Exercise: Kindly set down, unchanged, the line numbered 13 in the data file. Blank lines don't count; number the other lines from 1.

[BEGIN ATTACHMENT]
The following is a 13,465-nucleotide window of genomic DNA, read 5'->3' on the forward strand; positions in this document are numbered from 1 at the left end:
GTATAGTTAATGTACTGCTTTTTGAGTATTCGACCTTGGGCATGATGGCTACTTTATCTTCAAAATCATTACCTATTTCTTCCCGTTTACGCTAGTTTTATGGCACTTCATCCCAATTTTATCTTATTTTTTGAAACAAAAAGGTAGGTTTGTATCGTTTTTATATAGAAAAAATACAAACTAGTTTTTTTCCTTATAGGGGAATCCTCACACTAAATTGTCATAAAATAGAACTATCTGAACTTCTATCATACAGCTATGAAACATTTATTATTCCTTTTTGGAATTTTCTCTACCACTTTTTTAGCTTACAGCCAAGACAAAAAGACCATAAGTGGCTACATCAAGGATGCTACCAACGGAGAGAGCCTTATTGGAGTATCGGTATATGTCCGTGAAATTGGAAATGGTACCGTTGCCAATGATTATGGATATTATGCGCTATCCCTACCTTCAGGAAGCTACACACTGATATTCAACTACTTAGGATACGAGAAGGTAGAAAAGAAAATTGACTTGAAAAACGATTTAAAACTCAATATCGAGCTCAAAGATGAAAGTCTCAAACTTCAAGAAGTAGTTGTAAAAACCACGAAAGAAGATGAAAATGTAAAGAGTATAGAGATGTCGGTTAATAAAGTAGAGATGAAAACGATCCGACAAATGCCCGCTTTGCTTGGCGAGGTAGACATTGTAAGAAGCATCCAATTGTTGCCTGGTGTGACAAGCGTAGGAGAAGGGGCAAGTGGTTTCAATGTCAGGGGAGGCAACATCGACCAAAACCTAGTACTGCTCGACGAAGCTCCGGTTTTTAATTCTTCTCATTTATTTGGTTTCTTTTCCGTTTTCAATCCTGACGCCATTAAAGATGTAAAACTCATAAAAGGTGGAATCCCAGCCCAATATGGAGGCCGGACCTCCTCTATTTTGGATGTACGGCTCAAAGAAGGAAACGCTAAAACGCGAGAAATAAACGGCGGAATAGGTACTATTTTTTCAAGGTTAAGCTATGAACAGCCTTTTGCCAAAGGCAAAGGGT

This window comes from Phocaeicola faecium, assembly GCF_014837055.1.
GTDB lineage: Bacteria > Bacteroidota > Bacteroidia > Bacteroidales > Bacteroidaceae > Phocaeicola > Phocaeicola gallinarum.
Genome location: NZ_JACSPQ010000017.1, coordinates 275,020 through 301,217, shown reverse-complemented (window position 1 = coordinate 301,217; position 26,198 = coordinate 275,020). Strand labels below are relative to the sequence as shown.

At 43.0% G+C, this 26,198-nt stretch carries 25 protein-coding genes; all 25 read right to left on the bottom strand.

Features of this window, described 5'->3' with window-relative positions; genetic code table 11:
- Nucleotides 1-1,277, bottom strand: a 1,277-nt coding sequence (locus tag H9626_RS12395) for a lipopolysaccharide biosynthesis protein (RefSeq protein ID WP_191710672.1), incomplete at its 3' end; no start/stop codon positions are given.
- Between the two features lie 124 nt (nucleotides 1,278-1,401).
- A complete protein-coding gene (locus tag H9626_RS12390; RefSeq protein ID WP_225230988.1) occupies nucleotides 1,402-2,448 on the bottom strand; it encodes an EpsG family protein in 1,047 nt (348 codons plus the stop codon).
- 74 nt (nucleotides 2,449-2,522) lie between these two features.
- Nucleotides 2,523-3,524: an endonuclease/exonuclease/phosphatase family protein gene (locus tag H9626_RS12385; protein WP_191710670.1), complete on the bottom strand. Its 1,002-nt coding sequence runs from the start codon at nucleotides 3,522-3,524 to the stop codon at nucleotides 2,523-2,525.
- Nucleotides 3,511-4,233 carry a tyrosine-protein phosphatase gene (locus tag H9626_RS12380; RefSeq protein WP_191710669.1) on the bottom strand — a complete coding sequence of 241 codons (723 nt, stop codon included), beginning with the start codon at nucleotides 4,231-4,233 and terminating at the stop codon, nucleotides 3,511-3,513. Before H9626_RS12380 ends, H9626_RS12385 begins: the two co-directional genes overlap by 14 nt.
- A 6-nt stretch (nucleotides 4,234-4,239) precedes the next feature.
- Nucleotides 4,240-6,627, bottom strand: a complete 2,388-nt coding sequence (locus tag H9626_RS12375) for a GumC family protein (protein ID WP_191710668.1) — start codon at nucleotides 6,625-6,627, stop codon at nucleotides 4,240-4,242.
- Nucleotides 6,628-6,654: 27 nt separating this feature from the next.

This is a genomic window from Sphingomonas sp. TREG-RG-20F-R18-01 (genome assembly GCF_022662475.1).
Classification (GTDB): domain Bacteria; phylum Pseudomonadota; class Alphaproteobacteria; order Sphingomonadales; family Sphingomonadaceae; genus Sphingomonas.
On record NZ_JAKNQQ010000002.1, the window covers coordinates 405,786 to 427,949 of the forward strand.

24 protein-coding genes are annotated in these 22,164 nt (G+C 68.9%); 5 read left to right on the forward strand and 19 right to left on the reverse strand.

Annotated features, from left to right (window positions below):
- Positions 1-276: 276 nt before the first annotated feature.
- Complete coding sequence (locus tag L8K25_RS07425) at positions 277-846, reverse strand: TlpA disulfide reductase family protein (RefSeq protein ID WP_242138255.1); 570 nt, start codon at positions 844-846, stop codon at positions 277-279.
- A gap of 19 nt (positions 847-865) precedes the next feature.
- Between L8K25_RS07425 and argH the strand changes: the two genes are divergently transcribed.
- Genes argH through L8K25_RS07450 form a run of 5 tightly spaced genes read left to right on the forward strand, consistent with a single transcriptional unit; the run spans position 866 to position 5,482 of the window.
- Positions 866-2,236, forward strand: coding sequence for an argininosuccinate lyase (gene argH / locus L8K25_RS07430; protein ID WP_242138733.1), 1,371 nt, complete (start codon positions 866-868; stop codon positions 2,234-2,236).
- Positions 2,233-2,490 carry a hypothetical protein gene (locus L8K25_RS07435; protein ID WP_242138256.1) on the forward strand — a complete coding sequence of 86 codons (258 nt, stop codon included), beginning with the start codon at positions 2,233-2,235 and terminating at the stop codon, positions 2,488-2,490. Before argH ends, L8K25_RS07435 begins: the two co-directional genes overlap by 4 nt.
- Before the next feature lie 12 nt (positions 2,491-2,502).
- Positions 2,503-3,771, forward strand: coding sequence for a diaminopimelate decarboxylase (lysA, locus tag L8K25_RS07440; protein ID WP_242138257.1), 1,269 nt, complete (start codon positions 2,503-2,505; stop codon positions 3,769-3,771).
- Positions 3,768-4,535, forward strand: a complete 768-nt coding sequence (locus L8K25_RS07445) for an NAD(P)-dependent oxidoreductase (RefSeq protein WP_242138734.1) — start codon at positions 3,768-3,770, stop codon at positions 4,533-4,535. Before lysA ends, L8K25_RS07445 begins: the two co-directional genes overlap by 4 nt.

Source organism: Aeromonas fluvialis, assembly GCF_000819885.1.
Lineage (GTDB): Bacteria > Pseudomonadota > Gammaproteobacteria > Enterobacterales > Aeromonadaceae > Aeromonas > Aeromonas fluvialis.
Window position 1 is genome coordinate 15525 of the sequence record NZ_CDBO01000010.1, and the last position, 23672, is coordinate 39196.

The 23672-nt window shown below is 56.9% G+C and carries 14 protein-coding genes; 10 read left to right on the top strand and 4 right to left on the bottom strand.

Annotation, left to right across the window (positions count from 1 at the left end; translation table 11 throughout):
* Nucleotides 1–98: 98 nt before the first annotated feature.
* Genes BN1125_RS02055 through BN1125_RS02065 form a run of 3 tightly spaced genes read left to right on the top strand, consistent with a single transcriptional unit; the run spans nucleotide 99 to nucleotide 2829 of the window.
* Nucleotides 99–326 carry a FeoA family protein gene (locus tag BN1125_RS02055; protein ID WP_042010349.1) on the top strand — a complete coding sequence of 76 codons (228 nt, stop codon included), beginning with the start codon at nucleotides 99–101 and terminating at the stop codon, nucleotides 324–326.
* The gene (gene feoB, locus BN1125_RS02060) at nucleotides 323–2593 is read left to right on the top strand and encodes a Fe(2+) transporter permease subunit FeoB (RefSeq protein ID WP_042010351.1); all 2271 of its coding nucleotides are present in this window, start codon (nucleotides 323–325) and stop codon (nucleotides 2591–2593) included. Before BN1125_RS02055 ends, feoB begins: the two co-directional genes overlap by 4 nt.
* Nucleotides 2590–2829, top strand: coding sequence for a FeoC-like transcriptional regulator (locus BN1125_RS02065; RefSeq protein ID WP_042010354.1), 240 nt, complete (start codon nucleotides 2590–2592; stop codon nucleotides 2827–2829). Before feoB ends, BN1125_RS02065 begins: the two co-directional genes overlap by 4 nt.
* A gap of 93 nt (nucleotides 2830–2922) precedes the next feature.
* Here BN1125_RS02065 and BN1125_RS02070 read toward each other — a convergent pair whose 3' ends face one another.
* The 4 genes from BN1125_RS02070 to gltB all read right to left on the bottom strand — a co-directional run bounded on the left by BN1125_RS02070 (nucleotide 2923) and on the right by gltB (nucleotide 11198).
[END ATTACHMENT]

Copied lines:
- Nucleotides 3,511-4,233 carry a tyrosine-protein phosphatase gene (locus tag H9626_RS12380; RefSeq protein WP_191710669.1) on the bottom strand — a complete coding sequence of 241 codons (723 nt, stop codon included), beginning with the start codon at nucleotides 4,231-4,233 and terminating at the stop codon, nucleotides 3,511-3,513. Before H9626_RS12380 ends, H9626_RS12385 begins: the two co-directional genes overlap by 14 nt.